B. Every possible outcome is assigned to an appropriate region; in this example
there are four regions to consider (marked i to iv in figure 30.1):
(i)
(ii)
(iii)
(iv)
outcomes
outcomes
outcomes
outcomes
that
that
that
that
belong
belong
belong
belong
to
to
to
to
event A but not to event B;
event B but not to event A;
both event A and event B;
neither event A nor event B.
A six-sided die is thrown. Let event A be ‘the number obtained is divisible by 2’ and event
B be ‘the number obtained is divisible by 3’. Draw a Venn diagram to represent these events.
It is clear that the outcomes 2, 4, 6 belong to event A and that the outcomes 3, 6 belong
to event B. Of these, 6 belongs to both A and B. The remaining outcomes, 1, 5, belong to
neither A nor B. The appropriate Venn diagram is shown in figure 30.2. In the above example, one outcome, 6, is divisible by both 2 and 3 and so
belongs to both A and B. This outcome is placed in region iii of figure 30.1, which
is called the intersection of A and B and is denoted by A ∩ B (see figure 30.3(a)).
If no events lie in the region of intersection then A and B are said to be mutually
exclusive or disjoint. In this case, often the Venn diagram is drawn so that the
closed curves representing the events A and B do not overlap, so as to make
1120
30.1 VENN DIAGRAMS
A
2
4
B
6
3
1
S
5
Figure 30.2 The Venn diagram for the outcomes of the die-throwing trials
described in the worked example.
A
B
S
A
S
(a)
B
(b)
A
A
S
B
Ā
(c)
S
(d)
Figure 30.3 Venn diagrams: the shaded regions show (a) A ∩ B, the intersection of two events A and B, (b) A ∪ B, the union of events A and B, (c)
the complement Ā of an event A, (d) A − B, those outcomes in A that do not
belong to B.
graphically explicit the fact that A and B are disjoint. It is not necessary, however,
to draw the diagram in this way, since we may simply assign zero outcomes to
the shaded region in figure 30.3(a). An event that contains no outcomes is called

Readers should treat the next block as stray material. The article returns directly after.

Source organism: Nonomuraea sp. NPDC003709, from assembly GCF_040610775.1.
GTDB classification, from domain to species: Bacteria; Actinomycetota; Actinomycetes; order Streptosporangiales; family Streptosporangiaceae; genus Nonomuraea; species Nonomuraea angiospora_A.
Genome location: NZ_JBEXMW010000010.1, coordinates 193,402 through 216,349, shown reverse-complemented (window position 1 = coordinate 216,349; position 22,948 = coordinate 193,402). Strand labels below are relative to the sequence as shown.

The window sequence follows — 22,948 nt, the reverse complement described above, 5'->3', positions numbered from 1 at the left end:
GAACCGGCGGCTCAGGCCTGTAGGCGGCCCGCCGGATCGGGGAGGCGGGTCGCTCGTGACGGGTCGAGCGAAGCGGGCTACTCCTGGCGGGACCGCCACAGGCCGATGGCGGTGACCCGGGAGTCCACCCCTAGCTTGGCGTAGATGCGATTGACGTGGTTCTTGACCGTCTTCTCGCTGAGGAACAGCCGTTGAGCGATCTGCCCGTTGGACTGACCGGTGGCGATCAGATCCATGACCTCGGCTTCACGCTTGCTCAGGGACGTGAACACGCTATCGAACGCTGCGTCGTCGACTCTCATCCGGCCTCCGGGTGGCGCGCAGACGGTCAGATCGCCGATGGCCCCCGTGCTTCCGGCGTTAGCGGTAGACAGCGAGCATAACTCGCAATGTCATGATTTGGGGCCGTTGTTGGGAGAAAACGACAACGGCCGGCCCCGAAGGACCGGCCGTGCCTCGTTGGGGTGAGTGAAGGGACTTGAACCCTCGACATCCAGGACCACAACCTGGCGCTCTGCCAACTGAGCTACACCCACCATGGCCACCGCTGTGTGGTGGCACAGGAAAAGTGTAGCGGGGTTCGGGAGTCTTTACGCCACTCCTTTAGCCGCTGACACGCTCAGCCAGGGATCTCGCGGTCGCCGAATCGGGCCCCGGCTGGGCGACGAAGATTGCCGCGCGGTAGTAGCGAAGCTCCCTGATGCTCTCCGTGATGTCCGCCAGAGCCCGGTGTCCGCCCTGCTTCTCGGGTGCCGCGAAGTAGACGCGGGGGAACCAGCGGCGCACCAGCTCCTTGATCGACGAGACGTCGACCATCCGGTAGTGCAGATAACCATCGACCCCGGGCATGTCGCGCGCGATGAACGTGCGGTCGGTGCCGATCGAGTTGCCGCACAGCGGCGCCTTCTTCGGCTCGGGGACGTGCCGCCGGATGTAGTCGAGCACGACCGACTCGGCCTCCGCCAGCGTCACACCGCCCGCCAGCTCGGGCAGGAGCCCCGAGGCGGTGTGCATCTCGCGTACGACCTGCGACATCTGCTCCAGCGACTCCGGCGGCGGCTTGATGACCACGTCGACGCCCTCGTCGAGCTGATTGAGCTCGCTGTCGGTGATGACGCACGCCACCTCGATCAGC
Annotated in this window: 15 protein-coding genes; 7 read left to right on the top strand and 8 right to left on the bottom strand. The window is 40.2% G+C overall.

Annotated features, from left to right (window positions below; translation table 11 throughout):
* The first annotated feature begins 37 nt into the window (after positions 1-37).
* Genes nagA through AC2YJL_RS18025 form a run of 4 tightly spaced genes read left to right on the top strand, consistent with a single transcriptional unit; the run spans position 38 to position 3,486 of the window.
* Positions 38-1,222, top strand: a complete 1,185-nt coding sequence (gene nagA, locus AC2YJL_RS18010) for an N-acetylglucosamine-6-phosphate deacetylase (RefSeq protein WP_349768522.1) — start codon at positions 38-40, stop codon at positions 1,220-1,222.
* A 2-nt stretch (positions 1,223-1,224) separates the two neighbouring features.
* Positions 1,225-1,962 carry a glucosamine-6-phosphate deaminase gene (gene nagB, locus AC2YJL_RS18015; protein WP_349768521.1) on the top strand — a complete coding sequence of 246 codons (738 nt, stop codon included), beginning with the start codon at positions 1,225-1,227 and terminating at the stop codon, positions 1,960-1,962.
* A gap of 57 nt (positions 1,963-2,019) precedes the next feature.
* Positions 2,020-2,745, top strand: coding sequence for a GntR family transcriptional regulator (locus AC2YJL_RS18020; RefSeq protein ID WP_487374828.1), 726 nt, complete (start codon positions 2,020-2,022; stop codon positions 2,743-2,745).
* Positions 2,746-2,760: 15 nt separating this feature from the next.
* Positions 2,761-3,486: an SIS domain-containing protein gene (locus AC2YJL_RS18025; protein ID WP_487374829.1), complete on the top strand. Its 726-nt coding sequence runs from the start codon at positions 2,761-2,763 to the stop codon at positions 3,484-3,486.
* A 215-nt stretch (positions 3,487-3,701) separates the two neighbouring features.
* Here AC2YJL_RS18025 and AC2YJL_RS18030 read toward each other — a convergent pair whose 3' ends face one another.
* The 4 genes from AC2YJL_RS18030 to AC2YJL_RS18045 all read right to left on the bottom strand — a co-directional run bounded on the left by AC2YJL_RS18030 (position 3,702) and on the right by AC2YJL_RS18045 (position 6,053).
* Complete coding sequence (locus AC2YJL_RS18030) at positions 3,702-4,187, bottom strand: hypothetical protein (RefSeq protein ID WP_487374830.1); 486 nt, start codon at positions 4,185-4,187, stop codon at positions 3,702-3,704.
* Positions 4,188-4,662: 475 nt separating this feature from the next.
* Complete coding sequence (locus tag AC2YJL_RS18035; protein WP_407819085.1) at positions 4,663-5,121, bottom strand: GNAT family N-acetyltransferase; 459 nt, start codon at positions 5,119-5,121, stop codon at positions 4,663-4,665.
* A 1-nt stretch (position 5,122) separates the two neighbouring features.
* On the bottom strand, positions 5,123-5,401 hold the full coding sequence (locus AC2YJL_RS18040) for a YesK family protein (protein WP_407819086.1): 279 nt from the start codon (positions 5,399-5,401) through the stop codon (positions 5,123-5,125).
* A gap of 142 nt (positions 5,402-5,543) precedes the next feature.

the empty event and denoted by ∅. The event comprising all the elements that
belong to either A or B, or to both, is called the union of A and B and is denoted
by A ∪ B (see figure 30.3(b)). In the previous example, A ∪ B = {2, 3, 4, 6}.
It is sometimes convenient to talk about those outcomes that do not belong to
a particular event. The set of outcomes that do not belong to A is called the
complement of A and is denoted by Ā (see figure 30.3(c)); this can also be written
as Ā = S − A. It is clear that A ∪ Ā = S and A ∩ Ā = ∅.
The above notation can be extended in an obvious way, so that A − B denotes
the outcomes in A that do not belong to B. It is clear from figure 30.3(d) that
A − B can also be written as A ∩ B̄. Finally, when all the outcomes in event B
(say) also belong to event A, but A may contain, in addition, outcomes that do
1121
PROBABILITY
B
2
4
A
1
8
7 5
6
3
C
S
Figure 30.4 The general Venn diagram for three events is divided into eight
regions.
not belong to B, then B is called a subset of A, a situation that is denoted by
B ⊂ A; alternatively, one may write A ⊃ B, which states that A contains B. In this
case, the closed curve representing the event B is often drawn lying completely
within the closed curve representing the event A.
The operations ∪ and ∩ are extended straightforwardly to more than two